Knowing We Are Nothing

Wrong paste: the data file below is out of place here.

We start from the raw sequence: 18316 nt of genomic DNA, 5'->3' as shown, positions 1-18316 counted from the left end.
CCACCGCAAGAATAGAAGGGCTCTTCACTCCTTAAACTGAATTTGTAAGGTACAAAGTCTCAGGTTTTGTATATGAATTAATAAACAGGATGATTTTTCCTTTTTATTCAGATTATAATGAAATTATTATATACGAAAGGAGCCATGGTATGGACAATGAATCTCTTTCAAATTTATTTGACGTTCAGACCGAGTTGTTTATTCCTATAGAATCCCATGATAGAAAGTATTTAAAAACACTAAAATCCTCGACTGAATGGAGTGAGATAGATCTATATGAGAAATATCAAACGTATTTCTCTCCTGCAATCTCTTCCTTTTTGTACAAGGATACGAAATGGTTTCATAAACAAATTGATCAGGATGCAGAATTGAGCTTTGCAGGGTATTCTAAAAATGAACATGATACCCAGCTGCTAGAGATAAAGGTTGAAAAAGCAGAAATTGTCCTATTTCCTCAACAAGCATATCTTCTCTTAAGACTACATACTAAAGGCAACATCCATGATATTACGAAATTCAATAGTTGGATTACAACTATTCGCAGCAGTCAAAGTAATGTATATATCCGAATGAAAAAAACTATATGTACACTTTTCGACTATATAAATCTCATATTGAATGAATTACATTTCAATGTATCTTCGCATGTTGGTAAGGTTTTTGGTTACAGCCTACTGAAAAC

But what if we personally feel a spiritual need that seeks a higher meaning and purpose, not simply the endless feedback loop of our own limited imagination and appetites and their satiation? What if we can see that our personal autonomy is not of ultimate practical value? What if it does not produce individual or social uplift, fulfillment and happiness, does not relieve our frequent feelings of emptiness, fragmentation and futility; if we as individuals don’t always know or live up to what is morally most rewarding for ourselves and our loved ones, our community, our commerce, and our people; and if we are not the best authors of the moral standards that should guide our lives and make them meaningful and satisfying – then what? Do we continue to ignore the wreckage all around us, rationalizing our way through the ever-widening wasteland of moral-spiritual death? Or do we admit that we have been acting foolishly, like immature know-it-alls, who own and control everything but possess little or nothing of true and lasting value?